“Not a fan of absolute judgements in the moment but who’s ever had a better year?! Never had a clunker game this season, either.” — Charles Davis, Fox analyst, former Tennessee defensive back
5. Burrow can break Colt Brennan’s single-season record for touchdown passes with 58 (2006 Hawaii). This is real simple to put in perspective. Brennan set that record in a conference that no longer exists — the Western Athletic Conference. Twelve of those 58 scores came against four Power Five schools: Alabama, Arizona State, Purdue and Oregon. The rest came against the likes of Eastern Illinois, New Mexico State and Idaho.
Burrow has faced 12 Power Five opponents (throwing 46 touchdown passes), including nine SEC foes (37 TDs). Oh, and there were seven scoring passes against Oklahoma in the Peach Bowl semifinal. Burrow needs four touchdown passes vs. Clemson to break Brennan’s record. Five would give him 60. Fasten your seat belts. He’s thrown four in a game nine times in his career. Five times Burrow has thrown five touchdown passes.
“Never seen anything close to his performances in a single season!” — Steve Clarkson, owner of Dreammaker quarterback camps, throwing coach for Leinart
6. Ed Orgeron went for it. In the offseason, he hired a 29-year-old Saints assistant (Joe Brady) to install the spread for a transfer quarterback who had completed less than 60 percent of his passes. One of the results was Burrow becoming arguably the best quarterback in the last five years. Since Pro Football Focus has begun keeping stats in 2014, Burrow’s had the best season in Wins Above Average (2.52). Ohio State’s Justin Fields was second this season at 1.78. “He’s the highest-graded passer under pressure and is setting LSU and PFF College records in the process of a historic season, the likes of which we haven’t seen,” PFF wrote in November 2019.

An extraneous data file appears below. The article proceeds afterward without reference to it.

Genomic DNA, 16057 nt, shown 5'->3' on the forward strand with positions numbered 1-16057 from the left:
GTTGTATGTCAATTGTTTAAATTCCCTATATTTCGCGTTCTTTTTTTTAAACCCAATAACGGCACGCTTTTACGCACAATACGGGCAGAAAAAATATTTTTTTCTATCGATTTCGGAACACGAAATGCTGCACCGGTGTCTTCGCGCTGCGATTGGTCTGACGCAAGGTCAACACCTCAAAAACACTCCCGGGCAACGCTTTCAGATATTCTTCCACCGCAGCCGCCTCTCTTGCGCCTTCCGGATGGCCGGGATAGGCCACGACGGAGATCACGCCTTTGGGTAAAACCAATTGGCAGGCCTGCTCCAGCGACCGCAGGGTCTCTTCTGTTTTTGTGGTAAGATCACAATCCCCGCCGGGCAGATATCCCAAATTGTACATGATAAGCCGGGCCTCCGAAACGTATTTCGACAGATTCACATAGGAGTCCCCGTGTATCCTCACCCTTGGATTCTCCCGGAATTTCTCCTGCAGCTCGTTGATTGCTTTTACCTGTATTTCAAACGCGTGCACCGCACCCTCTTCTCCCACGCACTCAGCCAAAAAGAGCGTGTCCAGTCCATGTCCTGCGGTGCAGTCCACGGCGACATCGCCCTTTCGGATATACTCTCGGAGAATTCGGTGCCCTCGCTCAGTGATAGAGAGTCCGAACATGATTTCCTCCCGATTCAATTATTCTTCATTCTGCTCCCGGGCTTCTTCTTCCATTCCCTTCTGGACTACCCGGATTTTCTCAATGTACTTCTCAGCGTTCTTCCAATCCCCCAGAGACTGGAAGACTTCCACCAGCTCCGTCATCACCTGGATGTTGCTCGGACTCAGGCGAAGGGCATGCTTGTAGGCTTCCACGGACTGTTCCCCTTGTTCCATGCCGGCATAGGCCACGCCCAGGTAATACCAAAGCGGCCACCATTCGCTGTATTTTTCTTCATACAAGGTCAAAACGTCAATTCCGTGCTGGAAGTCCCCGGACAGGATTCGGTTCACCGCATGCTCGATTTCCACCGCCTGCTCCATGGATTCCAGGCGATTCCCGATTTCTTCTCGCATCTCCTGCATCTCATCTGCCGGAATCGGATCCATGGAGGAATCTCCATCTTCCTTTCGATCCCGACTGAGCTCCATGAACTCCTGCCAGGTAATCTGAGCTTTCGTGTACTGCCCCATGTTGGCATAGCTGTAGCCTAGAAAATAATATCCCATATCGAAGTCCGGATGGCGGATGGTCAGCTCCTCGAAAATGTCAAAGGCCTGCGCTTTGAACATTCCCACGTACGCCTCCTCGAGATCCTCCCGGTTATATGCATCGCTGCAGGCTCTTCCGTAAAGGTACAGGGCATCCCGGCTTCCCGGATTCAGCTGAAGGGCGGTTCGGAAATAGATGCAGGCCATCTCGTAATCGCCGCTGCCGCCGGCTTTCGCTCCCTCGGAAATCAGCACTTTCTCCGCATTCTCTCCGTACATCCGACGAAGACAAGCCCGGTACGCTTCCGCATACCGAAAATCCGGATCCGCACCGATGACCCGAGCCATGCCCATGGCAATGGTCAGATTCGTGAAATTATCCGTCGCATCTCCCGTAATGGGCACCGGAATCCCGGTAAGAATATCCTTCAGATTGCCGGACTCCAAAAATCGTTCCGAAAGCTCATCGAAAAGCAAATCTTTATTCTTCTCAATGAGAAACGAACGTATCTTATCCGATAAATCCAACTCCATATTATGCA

“Quarterbacks are not game managers. You don’t come to LSU to manage games. That’s not what we are looking for. You come to excel at the biggest stage.” — Joe Brady
7. It’s not just Burrow. LSU is loaded offensively. Evidence: When Oklahoma decided to zero in on Biletnikoff Award-winning wide receiver Ja’Marr Chase in the playoff, Burrow thought nothing of leaning on Justin Jefferson. The result: Jefferson caught 14 balls for 227 yards and four touchdowns.
“Impressive but also a product of the times. Spread offenses/formations have given these guys such easy completions. Not to mention protection for pass catchers with targeting. Quarterbacks can make tighter window throws not worrying about repercussions.” — Brady Quinn, CBS Sports HQ analyst, former Notre Dame quarterback
8. Yeah, well, somebody is catching those balls. LSU is the first team since 2010 Hawaii to have a 5,000-yard passer (Burrow), a 1,000-yard rusher (Clyde Edwards-Helaire) and two 1,000-yard receivers (Chase and Jefferson).
“We have five NFL guys in routes every single snap, and it’s tough to cover. You kind of have to pick your poison. We have three receivers that can beat you at all times and a tight end and a running back that can beat you in routes, as well. We’re a tough match-up for a lot of people, and then I just try to get the ball in their hands on time and accurately and then let them do the rest.” — Joe Burrow
9. Burrow is another reminder that Heismans are clinched in November. In the season-defining game at Alabama, he threw for 393 yards and three touchdowns. At least as big were his 64 rushing yards in the face of Alabama’s withering defense. It had been 60 years since LSU’s last and only Heisman.
“LSU fans have always had this running joke that the answer to every trivia question was always Billy Cannon. So now we have a new answer.” — Jason Ramezan, former LSU vice president of alumni engagement